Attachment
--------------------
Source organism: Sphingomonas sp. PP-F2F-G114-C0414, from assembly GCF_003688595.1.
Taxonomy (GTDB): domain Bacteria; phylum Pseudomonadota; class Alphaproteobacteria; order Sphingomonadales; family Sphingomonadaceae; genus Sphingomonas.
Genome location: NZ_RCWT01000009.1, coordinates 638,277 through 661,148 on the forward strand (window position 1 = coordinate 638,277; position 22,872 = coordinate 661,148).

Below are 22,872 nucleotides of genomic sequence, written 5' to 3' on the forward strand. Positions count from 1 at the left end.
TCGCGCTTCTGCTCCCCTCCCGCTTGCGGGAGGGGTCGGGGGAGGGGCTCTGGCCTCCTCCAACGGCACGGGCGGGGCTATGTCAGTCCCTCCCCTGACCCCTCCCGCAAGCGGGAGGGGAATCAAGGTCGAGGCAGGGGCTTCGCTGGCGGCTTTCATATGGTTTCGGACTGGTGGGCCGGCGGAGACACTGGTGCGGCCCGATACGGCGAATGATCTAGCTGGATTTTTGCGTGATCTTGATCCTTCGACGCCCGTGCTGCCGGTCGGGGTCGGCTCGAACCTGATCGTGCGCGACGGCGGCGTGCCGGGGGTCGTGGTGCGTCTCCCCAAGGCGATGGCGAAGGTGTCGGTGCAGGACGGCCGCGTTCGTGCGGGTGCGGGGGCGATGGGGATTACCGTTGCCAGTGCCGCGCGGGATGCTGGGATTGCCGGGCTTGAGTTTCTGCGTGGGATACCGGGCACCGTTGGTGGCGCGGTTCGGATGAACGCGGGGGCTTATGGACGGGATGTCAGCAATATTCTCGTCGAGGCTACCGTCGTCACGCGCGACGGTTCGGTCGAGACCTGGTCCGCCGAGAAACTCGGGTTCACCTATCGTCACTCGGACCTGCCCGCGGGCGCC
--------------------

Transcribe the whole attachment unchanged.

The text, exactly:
Source organism: Sphingomonas sp. PP-F2F-G114-C0414, from assembly GCF_003688595.1.
Taxonomy (GTDB): domain Bacteria; phylum Pseudomonadota; class Alphaproteobacteria; order Sphingomonadales; family Sphingomonadaceae; genus Sphingomonas.
Genome location: NZ_RCWT01000009.1, coordinates 638,277 through 661,148 on the forward strand (window position 1 = coordinate 638,277; position 22,872 = coordinate 661,148).

Below are 22,872 nucleotides of genomic sequence, written 5' to 3' on the forward strand. Positions count from 1 at the left end.
TCGCGCTTCTGCTCCCCTCCCGCTTGCGGGAGGGGTCGGGGGAGGGGCTCTGGCCTCCTCCAACGGCACGGGCGGGGCTATGTCAGTCCCTCCCCTGACCCCTCCCGCAAGCGGGAGGGGAATCAAGGTCGAGGCAGGGGCTTCGCTGGCGGCTTTCATATGGTTTCGGACTGGTGGGCCGGCGGAGACACTGGTGCGGCCCGATACGGCGAATGATCTAGCTGGATTTTTGCGTGATCTTGATCCTTCGACGCCCGTGCTGCCGGTCGGGGTCGGCTCGAACCTGATCGTGCGCGACGGCGGCGTGCCGGGGGTCGTGGTGCGTCTCCCCAAGGCGATGGCGAAGGTGTCGGTGCAGGACGGCCGCGTTCGTGCGGGTGCGGGGGCGATGGGGATTACCGTTGCCAGTGCCGCGCGGGATGCTGGGATTGCCGGGCTTGAGTTTCTGCGTGGGATACCGGGCACCGTTGGTGGCGCGGTTCGGATGAACGCGGGGGCTTATGGACGGGATGTCAGCAATATTCTCGTCGAGGCTACCGTCGTCACGCGCGACGGTTCGGTCGAGACCTGGTCCGCCGAGAAACTCGGGTTCACCTATCGTCACTCGGACCTGCCCGCGGGCGCC